In the last week I went from couchsurfing to hostel-hopping down the Dalmatian coast, couches seem to be comparatively scarce in the Balkans as opposed to the west so I switched to hostel dorm beds. Now that I frequent hostel common rooms I’ve started meeting many backpackers, some on the road for 6 months already while others are just on holiday for two weeks. When I talk with fellow hostel-goers I’ve found that there is a specific set of cities that are a must-see in the Balkans. A few days and a few hundred kilometers later when you enter the next hostel surprise! you see the same group of backpackers, plus or minus a few Canadians.
I was shocked by the inordinate number of Canadians to Americans traveling in the Balkans, considering Canada’s population in comparison to the USA. I don’t mind in the least, the people I met have been very nice at worst and awesome at best. The only Americans I’ve met have been studying abroad or long-term travelers, no one on a short trip from the USA as it’s not a common vacation destination. Why is that? What I’ve seen of the Balkans is beautiful and fascinating; there’s plenty to do if you like hiking, museums, islands, beaches, wine, parties, and history. Cruise ships fill the ports so you can come by boat if that’s your thing. It’s close to Greece, Turkey, Germany and many other tourist spots, and it is much cheaper than western Europe.
There is a rich history here, from the Ottoman Empire to the Austro-Hungarian Empire, the formation and dissolution of Yugoslavia, and life after the war. I spent a very interesting afternoon in Sarajevo on a history tour, learning about the ancient history of the Balkans, the Bosnian war, and the fragile peace that continues today. But the day-to-day life in Sarajevo is made up of small cups of coffee with coffee grinds at the bottom and people playing giant chess in the park. Next to old buildings with bullet holes are shopping centers playing pop music with riverside cafes. The charming old town sells the typical tourist souvenirs along cobblestone roads where visitors can eat local foods like baklava and bureks.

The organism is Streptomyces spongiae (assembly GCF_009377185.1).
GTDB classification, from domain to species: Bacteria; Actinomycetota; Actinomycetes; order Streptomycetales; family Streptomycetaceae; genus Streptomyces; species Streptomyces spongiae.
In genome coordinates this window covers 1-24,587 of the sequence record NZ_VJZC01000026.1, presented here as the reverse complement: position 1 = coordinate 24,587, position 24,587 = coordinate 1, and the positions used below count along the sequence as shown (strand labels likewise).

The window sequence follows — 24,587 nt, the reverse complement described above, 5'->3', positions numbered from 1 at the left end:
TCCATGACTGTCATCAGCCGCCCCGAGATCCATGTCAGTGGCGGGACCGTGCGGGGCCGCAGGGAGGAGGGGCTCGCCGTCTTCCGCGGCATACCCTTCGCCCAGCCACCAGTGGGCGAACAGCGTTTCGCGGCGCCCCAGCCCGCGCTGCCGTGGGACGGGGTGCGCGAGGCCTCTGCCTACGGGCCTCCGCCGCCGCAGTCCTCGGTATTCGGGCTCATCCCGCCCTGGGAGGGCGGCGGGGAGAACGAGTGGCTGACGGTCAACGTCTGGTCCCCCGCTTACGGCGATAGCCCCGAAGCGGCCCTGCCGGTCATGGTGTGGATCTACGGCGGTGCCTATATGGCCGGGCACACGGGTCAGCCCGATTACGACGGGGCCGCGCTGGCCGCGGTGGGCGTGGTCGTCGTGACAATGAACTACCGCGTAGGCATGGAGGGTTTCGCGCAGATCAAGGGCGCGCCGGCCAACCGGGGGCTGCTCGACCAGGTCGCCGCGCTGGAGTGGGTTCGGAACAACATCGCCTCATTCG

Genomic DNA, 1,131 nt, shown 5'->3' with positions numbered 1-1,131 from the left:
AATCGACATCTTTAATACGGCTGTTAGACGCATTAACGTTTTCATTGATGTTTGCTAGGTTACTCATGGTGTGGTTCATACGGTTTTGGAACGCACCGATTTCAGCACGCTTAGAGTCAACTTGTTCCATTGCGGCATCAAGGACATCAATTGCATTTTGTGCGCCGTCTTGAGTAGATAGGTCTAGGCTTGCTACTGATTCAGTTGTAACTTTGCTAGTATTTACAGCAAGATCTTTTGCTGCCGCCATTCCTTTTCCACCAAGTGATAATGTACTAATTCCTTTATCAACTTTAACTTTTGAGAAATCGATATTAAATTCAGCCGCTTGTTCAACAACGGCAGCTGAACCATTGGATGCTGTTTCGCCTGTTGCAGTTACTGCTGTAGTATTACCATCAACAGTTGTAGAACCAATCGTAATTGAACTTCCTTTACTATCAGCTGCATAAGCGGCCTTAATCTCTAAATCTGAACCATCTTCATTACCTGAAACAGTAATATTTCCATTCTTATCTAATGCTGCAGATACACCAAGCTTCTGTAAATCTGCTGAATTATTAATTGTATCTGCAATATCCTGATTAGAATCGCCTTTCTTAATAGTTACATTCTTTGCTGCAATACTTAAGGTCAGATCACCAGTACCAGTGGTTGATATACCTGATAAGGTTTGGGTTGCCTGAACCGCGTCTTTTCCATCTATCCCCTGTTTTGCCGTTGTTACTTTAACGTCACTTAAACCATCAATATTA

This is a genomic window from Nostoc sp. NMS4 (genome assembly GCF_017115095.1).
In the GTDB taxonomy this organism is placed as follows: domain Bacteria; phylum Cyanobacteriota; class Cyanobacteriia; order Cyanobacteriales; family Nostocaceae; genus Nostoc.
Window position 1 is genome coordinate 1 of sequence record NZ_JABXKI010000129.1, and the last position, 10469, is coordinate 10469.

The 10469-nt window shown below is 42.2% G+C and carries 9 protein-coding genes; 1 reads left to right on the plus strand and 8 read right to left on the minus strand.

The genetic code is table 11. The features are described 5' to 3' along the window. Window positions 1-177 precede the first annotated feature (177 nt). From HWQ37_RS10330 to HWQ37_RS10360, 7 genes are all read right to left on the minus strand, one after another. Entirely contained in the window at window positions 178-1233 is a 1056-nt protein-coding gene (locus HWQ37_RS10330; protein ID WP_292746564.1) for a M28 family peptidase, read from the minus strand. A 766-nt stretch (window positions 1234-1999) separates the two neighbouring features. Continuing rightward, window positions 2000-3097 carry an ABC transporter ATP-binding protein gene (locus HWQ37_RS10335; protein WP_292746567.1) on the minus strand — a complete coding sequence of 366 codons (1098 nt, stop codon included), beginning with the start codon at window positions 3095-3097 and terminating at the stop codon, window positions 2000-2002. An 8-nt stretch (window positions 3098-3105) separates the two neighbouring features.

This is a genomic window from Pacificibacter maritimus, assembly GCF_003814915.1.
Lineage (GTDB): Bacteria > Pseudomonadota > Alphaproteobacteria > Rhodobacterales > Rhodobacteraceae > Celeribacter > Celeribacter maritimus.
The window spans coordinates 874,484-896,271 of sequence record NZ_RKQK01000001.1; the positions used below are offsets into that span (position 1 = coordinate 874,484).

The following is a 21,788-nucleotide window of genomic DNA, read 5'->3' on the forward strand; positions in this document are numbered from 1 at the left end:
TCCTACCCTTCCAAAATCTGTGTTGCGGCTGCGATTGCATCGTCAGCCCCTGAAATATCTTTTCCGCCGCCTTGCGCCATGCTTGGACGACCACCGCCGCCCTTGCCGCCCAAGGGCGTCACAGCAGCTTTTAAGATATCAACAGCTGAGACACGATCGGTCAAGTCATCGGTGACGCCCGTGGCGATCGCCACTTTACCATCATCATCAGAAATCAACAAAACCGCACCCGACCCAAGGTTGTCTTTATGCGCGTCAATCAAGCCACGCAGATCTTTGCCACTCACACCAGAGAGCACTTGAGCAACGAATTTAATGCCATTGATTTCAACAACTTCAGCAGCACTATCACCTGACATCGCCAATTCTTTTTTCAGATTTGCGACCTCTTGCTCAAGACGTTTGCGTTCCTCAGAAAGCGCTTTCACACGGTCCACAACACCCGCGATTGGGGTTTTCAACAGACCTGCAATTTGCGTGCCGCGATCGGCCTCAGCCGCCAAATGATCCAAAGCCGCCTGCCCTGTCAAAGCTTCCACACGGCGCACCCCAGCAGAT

In the last two weeks I have visited many of the popular destinations and I would recommend them to any traveler: Ljubljana in Slovenia; Zagreb, Zadar and Dubrovnik in Croatia; Kotor in Montenegro; Mostar and Sarajevo in Bosnia and Herzegovina. I’ve also wandered off the tourist path to explore the hills of Kotor, the countryside of Sarajevo, the seaside of the Adriatic. It’s been a marvelous week and I hope to visit the rest of the Balkans before I leave the region.
Another recent change is that I’ve been traveling with a few lovely women that I met in the last week. While in Dubrovnik I met Sophie (French-Canadian) and Bethany (Australian) on the island Lokrum, and after an afternoon of hiking and an evening of Croatian food we decided to continue to Montenegro together. Once in Montenegro I met Ming (Chinese, living in Germany) and she joined Sophie and I as we went to Bosnia and Herzegovina. After all these weeks of traveling independently I was honestly a bit worried I wouldn’t be able to travel with other people but it has been wonderful to share the adventures.
One adventure has been the border crossings, and there have been many. Last Thursday morning I met Bethany and we took the bus to Kotor in Montenegro, a beautiful bay side town surrounded by steep mountains on three sides. The two hour bus ride increased to three hours when we spent an hour at the border between Croatia and Montenegro for seemingly no reason, but I had company so it passed quickly.
The weather was quite rainy this week and it was a rainy afternoon when we arrived, but we still explored the old town of Kotor and hiked up to the fortress overlooking the old town. As we walked on the uneven cobblestones and tried not to slip on the wet stones, I realized that while Dubrovnik was lovely it is much more polished. I prefer an old town to look, well, old. Crumbling is okay, some rust and age is fine by me. It looks more authentic when it hasn’t been reconstructed multiple times since the original but that’s just my preference. The next day was a little rainy but much clearer so I hiked with Ming to the Austro-Hungarian fortress watching over the bay of Kotor and the Adriatic Sea.
After a downpour during our exit from Kotor, Sophie, Ming and I headed to Mostar by way of Dubrovnik which involved 4 border crossings, a new personal record. After two rainy days in Mostar, Sophie and I took the 7am train from to Sarajevo on a fellow backpackers recommendation and the scenery was stunning. I shamelessly hung out the window snapping pictures and soaking up the views.
It’s been a change of pace to travel this past week with companions and now it will change again, Sophie and Ming have moved on and I’m on my own again. Not that I mind at all, it’s just a different experience.
Categories: Bosnia and Herzegovina